In the case of illnesses such as schizophrenia, a variety of different antipsychotics may be prescribed, but this medication has a host of undesirable side effects, such as tardive dyskinesia, which may potentially be caused by disruptions in the brain and the BBB. Through the use of nanocarriers to shuttle medication, researchers are presented with the opportunity to weed out a number of dose and technology-related side effects, including tardive dyskinesia.

There are a number of vesicle type transport systems that are being developed, which are showing promising results pre-clinically. Exosomes, for example, are small, naturally-occurring vesicles that can navigate their way into the brain. They have the potential to be used in the treatment of a variety of different disorders and, pending FDA approval, within the next few years the clinical trial landscape will be peppered with exosome neurological trials.

Meanwhile, liposomes are nano-sized vesicles with an aqueous core enrobed in lipid membrane, which are able to find their way across the tough terrain of the BBB. Unfortunately, the use of conventional liposomes has been limited due to macrophage clearance, poor stability and low therapeutic transport rate. Through the use of innovative lab software, different surface coatings are being identified that can prevent macrophage identification and clearance. Additionally, recent advances in biologics software is allowing researchers to better examine how the lipid composition affects both stability and therapeutic transport rate in vivo.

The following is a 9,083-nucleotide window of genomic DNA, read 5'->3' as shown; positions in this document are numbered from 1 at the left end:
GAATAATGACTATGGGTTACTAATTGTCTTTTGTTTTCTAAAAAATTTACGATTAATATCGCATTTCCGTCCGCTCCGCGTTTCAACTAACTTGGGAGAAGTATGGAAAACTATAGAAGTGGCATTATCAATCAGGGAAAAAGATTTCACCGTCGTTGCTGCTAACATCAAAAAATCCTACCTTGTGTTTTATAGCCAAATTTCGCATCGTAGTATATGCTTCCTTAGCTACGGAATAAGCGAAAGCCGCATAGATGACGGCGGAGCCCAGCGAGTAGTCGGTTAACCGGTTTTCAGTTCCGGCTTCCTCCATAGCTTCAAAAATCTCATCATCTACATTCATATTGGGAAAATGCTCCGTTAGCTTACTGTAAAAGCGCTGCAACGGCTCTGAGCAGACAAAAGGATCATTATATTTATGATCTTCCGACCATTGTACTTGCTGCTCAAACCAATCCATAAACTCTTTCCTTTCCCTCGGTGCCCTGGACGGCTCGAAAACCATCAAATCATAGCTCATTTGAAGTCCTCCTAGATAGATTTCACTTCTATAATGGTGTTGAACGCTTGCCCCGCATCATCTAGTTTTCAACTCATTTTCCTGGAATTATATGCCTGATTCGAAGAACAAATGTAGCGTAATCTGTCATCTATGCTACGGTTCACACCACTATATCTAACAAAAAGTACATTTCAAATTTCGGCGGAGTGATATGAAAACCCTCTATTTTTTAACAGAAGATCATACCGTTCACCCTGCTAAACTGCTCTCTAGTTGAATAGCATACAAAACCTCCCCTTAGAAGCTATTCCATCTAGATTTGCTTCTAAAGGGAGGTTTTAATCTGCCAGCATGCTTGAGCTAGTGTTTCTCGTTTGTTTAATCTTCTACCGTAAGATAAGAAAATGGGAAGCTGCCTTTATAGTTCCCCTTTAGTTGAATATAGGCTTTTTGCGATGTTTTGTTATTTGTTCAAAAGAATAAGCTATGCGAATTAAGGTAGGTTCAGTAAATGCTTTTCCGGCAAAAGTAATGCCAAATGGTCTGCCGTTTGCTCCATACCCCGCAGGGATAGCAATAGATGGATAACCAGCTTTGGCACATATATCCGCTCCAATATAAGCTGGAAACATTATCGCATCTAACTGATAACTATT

Through advancements in this field, nanocarriers are mechanistically vast; in fact, there are many varieties of nanoparticle methods alone. Inorganic nanoparticles are of stable size and form mono-disperse suspensions in body fluids. Although they have the capacity to be very effective, challenges arise when researchers look at delivery efficiency and at toxicity. As many of these inorganic compounds are non-degradable, they have the potential to build up in the brain and cause their own issues. Polymeric nanoparticles are natural or synthetic solid polymer carriers and range from 1 to 1000 nm in diameter. Due to the nature of polymers, these are highly customizable for varying levels of staying power.

Research firms with their eyes set on clinical testing will need modern lab software to help them assess toxicity, catabolites, degradation and the possibility for undesired immunological responses. Solid lipid nanoparticles (SLNs) are nano-sized biocompatible lipids that are stabilized using surfactants. SLNs show biocompatibility and they have the capacity to be optimized for specific brain targeting; however, their ease of clearance and degradability poses issues need to be tracked in order to ensure success as this technology moves towards clinical trials.

Researchers could benefit from ways to identify and develop surface modifications that assist with both targeting and evasion of elimination. Fortunately, BIOVIA Designed to Cure can give research a helping hand in the push towards clinical translation. The Designed to Cure industry solution experience delivers collaborative, knowledge-driven innovation and predictive analytics to address these challenges. Please contact us today to learn more about how our software options can support the efforts of your lab.

  1. “Breakthrough in Brain Tumour Research,” June 28, 2016, http://medicalxpress.com/news/2016-06-breakthrough-brain-tumour.html
  2. “Targeting Receptor-Mediated Transport for Delivery of Biologics Across the Blood-Brain Barrier,” January 2015, http://www.annualreviews.org/doi/full/10.1146/annurev-pharmtox-010814-124852